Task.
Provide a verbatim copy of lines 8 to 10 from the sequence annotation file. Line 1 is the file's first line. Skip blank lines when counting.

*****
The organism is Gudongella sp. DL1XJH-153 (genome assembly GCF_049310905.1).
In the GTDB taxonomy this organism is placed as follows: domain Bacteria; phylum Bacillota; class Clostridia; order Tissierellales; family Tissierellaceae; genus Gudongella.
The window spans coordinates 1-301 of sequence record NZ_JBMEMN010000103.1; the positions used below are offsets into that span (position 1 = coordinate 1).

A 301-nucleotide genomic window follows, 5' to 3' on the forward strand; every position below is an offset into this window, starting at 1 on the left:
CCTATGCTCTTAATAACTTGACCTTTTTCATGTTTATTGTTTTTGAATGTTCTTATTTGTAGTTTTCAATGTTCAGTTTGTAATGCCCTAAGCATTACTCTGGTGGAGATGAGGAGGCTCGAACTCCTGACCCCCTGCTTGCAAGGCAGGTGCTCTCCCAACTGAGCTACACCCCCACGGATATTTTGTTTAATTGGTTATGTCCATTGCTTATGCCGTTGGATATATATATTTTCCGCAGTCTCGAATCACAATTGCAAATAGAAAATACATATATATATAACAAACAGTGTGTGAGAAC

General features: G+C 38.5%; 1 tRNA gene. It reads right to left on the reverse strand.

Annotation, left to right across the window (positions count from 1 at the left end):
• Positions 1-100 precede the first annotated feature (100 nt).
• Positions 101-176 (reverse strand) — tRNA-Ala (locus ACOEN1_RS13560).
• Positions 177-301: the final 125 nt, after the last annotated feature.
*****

• Positions 1-100 precede the first annotated feature (100 nt).
• Positions 101-176 (reverse strand) — tRNA-Ala (locus ACOEN1_RS13560).
• Positions 177-301: the final 125 nt, after the last annotated feature.